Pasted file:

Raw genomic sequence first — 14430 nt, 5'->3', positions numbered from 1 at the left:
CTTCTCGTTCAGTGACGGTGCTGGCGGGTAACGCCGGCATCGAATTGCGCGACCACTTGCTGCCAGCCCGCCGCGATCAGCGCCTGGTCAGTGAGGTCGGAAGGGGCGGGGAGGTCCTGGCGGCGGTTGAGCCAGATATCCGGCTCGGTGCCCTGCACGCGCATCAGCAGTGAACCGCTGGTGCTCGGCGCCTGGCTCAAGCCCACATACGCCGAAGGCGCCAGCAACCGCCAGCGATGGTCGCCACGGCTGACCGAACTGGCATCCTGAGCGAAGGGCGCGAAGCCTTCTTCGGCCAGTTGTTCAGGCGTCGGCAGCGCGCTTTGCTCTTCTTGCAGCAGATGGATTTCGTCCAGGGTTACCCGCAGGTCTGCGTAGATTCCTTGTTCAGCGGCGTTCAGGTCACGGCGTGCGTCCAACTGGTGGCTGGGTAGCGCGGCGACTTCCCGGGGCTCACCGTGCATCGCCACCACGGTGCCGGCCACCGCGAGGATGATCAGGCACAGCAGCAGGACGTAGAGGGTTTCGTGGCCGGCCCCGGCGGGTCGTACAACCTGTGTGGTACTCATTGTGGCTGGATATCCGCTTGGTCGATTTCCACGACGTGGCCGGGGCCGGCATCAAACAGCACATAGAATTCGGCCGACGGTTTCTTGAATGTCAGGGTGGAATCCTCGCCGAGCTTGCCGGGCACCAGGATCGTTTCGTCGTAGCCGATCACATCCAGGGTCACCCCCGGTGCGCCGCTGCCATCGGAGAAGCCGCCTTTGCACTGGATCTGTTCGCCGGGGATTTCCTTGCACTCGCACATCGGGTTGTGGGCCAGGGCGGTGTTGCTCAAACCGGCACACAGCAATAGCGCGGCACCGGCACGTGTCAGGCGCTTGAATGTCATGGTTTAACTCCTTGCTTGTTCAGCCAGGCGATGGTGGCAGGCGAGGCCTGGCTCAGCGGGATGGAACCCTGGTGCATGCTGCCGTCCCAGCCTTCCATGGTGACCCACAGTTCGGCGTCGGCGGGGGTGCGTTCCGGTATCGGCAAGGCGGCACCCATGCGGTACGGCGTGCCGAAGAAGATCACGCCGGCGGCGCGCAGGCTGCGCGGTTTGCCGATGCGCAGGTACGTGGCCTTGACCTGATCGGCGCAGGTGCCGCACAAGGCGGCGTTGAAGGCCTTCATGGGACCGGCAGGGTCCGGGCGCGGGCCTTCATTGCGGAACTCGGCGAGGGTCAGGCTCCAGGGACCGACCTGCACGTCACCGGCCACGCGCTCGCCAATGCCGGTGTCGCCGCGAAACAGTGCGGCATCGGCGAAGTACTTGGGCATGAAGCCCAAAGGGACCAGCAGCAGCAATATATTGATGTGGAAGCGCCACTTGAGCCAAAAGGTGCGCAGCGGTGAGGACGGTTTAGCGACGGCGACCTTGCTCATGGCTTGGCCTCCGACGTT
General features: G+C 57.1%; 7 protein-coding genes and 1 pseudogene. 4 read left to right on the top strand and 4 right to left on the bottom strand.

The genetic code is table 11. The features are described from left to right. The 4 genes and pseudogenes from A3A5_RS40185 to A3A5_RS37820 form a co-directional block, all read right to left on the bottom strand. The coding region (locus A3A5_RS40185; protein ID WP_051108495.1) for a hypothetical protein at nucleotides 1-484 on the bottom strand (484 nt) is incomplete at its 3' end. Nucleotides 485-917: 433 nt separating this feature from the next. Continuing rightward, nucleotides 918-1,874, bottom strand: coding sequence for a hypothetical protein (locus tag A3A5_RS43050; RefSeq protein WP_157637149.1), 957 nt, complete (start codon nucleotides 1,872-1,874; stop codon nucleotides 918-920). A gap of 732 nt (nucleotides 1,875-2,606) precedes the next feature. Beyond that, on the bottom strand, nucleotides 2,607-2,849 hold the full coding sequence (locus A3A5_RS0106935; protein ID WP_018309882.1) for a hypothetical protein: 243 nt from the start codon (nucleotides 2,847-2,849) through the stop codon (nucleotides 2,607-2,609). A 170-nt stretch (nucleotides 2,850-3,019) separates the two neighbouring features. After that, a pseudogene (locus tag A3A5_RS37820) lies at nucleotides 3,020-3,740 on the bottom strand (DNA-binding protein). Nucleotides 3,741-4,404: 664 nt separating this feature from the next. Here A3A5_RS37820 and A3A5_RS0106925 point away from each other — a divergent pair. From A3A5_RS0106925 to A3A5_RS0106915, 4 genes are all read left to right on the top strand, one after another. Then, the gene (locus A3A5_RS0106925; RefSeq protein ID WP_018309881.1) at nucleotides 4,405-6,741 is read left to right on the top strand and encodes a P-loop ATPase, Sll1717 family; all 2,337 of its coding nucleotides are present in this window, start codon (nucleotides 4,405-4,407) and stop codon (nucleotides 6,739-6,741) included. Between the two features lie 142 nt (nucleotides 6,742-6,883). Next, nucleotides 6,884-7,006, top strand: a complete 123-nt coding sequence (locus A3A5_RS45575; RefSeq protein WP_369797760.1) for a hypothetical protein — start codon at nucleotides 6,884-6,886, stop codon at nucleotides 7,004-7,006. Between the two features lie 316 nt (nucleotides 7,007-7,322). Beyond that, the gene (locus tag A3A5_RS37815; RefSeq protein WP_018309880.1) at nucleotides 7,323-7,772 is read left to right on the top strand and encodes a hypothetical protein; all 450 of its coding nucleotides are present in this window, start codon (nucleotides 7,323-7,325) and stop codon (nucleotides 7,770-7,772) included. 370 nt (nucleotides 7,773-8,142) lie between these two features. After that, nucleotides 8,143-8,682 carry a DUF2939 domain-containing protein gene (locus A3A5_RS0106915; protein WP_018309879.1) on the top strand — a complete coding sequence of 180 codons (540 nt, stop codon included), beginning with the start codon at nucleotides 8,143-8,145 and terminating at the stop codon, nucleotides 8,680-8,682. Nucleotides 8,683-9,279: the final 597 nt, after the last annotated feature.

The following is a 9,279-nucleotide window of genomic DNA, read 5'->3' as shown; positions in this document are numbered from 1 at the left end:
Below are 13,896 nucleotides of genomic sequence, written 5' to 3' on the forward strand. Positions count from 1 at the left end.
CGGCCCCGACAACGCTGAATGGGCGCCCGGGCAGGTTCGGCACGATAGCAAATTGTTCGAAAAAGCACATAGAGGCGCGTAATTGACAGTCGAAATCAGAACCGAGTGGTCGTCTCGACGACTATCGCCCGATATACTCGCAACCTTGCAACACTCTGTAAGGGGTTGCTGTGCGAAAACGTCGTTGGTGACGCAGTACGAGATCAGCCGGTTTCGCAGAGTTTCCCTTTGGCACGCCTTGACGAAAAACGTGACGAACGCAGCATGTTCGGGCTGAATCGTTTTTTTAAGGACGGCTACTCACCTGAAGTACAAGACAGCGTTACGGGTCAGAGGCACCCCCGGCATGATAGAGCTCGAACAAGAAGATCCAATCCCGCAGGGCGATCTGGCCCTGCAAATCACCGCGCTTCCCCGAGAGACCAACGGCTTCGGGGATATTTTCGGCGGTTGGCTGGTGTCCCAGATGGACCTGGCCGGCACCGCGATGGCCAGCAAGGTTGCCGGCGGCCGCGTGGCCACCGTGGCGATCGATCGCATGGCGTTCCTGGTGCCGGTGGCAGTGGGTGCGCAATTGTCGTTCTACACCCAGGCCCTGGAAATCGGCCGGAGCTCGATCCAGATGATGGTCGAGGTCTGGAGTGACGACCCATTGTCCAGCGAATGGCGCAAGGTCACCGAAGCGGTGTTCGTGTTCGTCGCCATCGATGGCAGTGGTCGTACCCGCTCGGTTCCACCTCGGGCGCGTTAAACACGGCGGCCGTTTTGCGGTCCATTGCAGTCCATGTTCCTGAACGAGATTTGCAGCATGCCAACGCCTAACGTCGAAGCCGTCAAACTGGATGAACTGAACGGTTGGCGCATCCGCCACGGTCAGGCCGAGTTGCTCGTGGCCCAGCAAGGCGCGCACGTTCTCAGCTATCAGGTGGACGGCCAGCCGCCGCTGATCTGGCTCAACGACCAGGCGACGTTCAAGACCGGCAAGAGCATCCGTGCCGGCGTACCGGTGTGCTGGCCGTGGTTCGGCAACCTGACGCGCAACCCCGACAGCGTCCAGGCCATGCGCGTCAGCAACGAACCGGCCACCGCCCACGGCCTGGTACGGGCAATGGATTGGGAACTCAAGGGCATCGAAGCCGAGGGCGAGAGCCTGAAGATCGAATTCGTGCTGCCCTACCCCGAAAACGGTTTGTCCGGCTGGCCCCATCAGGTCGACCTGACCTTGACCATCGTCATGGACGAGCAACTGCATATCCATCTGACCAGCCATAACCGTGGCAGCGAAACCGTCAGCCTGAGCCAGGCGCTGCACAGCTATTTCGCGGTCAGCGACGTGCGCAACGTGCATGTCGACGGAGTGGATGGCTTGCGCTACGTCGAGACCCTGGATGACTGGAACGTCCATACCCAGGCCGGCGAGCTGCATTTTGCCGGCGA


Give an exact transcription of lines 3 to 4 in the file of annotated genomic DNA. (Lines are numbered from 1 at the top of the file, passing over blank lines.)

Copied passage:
General features: G+C 57.1%; 7 protein-coding genes and 1 pseudogene. 4 read left to right on the top strand and 4 right to left on the bottom strand.

The genetic code is table 11. The features are described from left to right. The 4 genes and pseudogenes from A3A5_RS40185 to A3A5_RS37820 form a co-directional block, all read right to left on the bottom strand. The coding region (locus A3A5_RS40185; protein ID WP_051108495.1) for a hypothetical protein at nucleotides 1-484 on the bottom strand (484 nt) is incomplete at its 3' end. Nucleotides 485-917: 433 nt separating this feature from the next. Continuing rightward, nucleotides 918-1,874, bottom strand: coding sequence for a hypothetical protein (locus tag A3A5_RS43050; RefSeq protein WP_157637149.1), 957 nt, complete (start codon nucleotides 1,872-1,874; stop codon nucleotides 918-920). A gap of 732 nt (nucleotides 1,875-2,606) precedes the next feature. Beyond that, on the bottom strand, nucleotides 2,607-2,849 hold the full coding sequence (locus A3A5_RS0106935; protein ID WP_018309882.1) for a hypothetical protein: 243 nt from the start codon (nucleotides 2,847-2,849) through the stop codon (nucleotides 2,607-2,609). A 170-nt stretch (nucleotides 2,850-3,019) separates the two neighbouring features. After that, a pseudogene (locus tag A3A5_RS37820) lies at nucleotides 3,020-3,740 on the bottom strand (DNA-binding protein). Nucleotides 3,741-4,404: 664 nt separating this feature from the next. Here A3A5_RS37820 and A3A5_RS0106925 point away from each other — a divergent pair. From A3A5_RS0106925 to A3A5_RS0106915, 4 genes are all read left to right on the top strand, one after another. Then, the gene (locus A3A5_RS0106925; RefSeq protein ID WP_018309881.1) at nucleotides 4,405-6,741 is read left to right on the top strand and encodes a P-loop ATPase, Sll1717 family; all 2,337 of its coding nucleotides are present in this window, start codon (nucleotides 4,405-4,407) and stop codon (nucleotides 6,739-6,741) included. Between the two features lie 142 nt (nucleotides 6,742-6,883). Next, nucleotides 6,884-7,006, top strand: a complete 123-nt coding sequence (locus A3A5_RS45575; RefSeq protein WP_369797760.1) for a hypothetical protein — start codon at nucleotides 6,884-6,886, stop codon at nucleotides 7,004-7,006. Between the two features lie 316 nt (nucleotides 7,007-7,322). Beyond that, the gene (locus tag A3A5_RS37815; RefSeq protein WP_018309880.1) at nucleotides 7,323-7,772 is read left to right on the top strand and encodes a hypothetical protein; all 450 of its coding nucleotides are present in this window, start codon (nucleotides 7,323-7,325) and stop codon (nucleotides 7,770-7,772) included. 370 nt (nucleotides 7,773-8,142) lie between these two features. After that, nucleotides 8,143-8,682 carry a DUF2939 domain-containing protein gene (locus A3A5_RS0106915; protein WP_018309879.1) on the top strand — a complete coding sequence of 180 codons (540 nt, stop codon included), beginning with the start codon at nucleotides 8,143-8,145 and terminating at the stop codon, nucleotides 8,680-8,682. Nucleotides 8,683-9,279: the final 597 nt, after the last annotated feature.